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arlier this month, an essay in the Washington Post cited a 2017 Gallup study that found that, on average, Americans move on from school shootings in four days’ time. That is bleak. Funerals for Uvalde did not even start until more than a week passed. The news cycle barely covered it. So, let’s not move on this time. The Inland Northwest is home to folks across the political spectrum. I know there are people reading who do not and will not vote the way I do, and who I probably have very little in common with beyond those few things I outlined earlier. But if we agree that kids should not be dying from mass shootings, we’re already off to a great start. Wherever you are on the specifics of gun legislation, whether you follow it closely or keep an intentional distance — whether you vote red or blue, whether you live in Washington or Idaho — if you feel strongly about this, please just keep talking about it. Tell someone. A friend. A family member. A co-worker. A neighbor. But please, stay with the issue. Especially if you are a gun owner, because your insight is crucial right now.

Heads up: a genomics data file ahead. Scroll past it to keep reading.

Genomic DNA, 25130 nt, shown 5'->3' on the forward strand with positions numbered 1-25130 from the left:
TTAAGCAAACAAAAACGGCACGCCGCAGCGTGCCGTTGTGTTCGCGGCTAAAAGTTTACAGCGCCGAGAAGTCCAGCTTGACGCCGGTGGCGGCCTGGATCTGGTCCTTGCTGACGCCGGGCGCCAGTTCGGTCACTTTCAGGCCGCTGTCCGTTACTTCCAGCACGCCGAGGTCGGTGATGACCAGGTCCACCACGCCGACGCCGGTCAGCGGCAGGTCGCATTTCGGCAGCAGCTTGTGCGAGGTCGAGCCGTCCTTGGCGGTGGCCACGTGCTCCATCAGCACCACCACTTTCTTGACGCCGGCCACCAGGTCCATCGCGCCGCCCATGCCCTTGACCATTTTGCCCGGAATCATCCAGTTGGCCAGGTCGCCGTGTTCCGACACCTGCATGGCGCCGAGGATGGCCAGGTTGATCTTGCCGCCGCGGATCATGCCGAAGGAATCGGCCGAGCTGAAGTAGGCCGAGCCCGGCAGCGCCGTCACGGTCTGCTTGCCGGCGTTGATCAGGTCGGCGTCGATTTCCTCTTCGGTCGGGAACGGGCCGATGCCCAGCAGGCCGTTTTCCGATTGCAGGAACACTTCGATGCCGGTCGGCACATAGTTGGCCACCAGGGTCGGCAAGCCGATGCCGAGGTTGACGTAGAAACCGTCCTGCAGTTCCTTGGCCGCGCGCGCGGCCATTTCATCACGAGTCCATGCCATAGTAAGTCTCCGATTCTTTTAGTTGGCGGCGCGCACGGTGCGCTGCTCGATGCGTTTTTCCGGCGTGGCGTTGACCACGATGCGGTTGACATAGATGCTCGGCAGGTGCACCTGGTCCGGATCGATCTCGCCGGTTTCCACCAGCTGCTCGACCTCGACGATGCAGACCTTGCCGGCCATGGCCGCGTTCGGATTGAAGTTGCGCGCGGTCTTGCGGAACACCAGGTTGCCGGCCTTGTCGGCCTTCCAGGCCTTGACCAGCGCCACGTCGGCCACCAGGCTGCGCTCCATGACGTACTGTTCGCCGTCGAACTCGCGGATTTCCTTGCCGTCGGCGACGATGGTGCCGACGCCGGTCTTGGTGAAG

A 2017 Gallup study found that Americans move on from school shootings in four days’ time. That is bleak. So, let’s not move on this time. I don’t want to assume that wading into an issue like this one comes naturally or easily for everyone. It doesn’t for me, but it does get easier with practice. If you’re not sure how to start, allow me to make a few suggestions. If you’re saddened by school shootings and you:  Don’t mind a few more rules or hoops to jump through when it comes to buying or maintaining your guns, let elected officials know. Call them during business hours to speak to someone, call them after hours to leave a message or email them (there are lots of templates online for this that you can copy and paste in seconds if that’s your preference). On the flip side, if you’re saddened by the idea of school shootings and do mind more hoops to jump through, let them know that, too. Give lawmakers something to work with.  Have money to burn: Consider supporting a nonprofit or advocacy group that represents your interests.  Have time to spare, and feel like leaving your house: Show up somewhere. There are marches, there are groups, there are meetings.  Have time to spare, and don’t feel like leaving your house: Do some research and get more detail about the current state of this issue and potential legislation in the works.  Use social media: Don’t wait until the next school shooting to discuss. Figure out which friends or family members are also thinking about this.  Are overwhelmed by the magnitude of the issue: Start small. Take one tiny step. And then another. They will add up. Maybe it’s risky to encourage people I don’t know, who might disagree with me, to get involved with a cause that I’m passionate about. Even if it is, it doesn’t feel like as much of a risk as letting the conversation dwindle. Or as much of a risk as what kids face in their classrooms every day. n Spokane writer Dena Ogden’s work has appeared in The Atlantic, Bustle, Romper, Refinery29 and more. She also writes contemporary fiction, and swears some of her novels are actually finished.